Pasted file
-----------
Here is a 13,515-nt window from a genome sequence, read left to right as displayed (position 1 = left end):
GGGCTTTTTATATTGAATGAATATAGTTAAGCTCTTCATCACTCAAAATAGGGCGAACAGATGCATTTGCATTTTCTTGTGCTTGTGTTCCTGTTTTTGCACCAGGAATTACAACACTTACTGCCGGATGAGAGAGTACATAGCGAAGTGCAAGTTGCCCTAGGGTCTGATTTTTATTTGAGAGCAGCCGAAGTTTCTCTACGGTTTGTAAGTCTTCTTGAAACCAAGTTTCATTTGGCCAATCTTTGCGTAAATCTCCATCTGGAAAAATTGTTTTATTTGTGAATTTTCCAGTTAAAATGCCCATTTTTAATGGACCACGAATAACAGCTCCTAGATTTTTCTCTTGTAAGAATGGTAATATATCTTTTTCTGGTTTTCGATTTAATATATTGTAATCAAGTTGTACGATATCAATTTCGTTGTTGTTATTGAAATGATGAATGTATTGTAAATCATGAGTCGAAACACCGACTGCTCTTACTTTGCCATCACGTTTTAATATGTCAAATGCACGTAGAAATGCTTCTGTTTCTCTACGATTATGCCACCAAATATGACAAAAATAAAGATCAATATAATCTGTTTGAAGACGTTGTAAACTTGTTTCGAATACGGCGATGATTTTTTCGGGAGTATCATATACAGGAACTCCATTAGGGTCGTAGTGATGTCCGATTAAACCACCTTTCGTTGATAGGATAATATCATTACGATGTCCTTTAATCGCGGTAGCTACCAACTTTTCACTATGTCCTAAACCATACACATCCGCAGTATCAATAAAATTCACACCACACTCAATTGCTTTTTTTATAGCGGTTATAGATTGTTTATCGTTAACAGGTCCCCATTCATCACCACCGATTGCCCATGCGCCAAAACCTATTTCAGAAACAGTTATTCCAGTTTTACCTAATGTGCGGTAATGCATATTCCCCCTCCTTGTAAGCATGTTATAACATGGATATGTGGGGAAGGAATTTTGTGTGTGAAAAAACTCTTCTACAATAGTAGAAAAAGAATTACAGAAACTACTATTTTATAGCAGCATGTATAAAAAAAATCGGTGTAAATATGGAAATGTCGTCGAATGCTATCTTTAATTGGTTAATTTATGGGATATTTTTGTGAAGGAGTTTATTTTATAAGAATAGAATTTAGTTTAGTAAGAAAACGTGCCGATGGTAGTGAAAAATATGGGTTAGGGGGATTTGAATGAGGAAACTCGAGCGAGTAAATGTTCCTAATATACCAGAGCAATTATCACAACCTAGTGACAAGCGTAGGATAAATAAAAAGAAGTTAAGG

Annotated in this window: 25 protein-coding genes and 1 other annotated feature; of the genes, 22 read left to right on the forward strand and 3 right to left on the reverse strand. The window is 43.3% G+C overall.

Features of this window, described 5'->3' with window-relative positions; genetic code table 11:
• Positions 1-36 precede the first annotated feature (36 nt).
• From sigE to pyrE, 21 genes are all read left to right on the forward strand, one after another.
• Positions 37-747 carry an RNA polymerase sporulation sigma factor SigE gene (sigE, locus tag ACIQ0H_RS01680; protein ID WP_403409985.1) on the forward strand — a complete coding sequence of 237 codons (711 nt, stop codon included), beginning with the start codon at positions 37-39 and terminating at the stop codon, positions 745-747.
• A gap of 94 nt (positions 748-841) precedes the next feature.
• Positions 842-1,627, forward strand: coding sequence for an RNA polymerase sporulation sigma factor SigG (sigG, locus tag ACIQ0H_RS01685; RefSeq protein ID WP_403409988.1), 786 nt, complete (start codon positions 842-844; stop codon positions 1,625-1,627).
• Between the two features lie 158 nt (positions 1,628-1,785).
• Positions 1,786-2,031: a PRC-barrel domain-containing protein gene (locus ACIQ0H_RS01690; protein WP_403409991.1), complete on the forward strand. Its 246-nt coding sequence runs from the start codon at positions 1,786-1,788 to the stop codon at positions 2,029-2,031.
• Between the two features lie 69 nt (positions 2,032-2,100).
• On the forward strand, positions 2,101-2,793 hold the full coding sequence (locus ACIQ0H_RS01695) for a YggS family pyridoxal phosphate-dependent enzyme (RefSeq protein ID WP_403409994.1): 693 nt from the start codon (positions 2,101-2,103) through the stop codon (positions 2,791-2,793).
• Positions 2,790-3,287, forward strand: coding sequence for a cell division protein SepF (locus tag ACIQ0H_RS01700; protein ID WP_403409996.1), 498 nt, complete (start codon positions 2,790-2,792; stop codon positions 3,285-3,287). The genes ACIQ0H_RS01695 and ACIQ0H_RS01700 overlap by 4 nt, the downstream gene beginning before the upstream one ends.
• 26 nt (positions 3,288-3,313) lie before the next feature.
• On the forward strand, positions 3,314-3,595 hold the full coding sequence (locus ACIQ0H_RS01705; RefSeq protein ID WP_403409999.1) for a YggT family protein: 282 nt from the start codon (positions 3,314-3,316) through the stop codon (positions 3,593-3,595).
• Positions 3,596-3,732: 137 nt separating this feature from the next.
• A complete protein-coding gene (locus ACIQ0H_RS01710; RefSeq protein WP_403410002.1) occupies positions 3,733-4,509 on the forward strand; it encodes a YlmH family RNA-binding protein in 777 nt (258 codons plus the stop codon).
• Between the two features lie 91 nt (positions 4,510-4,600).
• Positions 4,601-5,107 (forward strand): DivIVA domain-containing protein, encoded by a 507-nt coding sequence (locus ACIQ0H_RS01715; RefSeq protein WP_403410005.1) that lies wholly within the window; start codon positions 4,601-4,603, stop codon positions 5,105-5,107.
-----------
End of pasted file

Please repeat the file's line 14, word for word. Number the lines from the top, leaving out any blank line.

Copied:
• Positions 2,790-3,287, forward strand: coding sequence for a cell division protein SepF (locus tag ACIQ0H_RS01700; protein ID WP_403409996.1), 498 nt, complete (start codon positions 2,790-2,792; stop codon positions 3,285-3,287). The genes ACIQ0H_RS01695 and ACIQ0H_RS01700 overlap by 4 nt, the downstream gene beginning before the upstream one ends.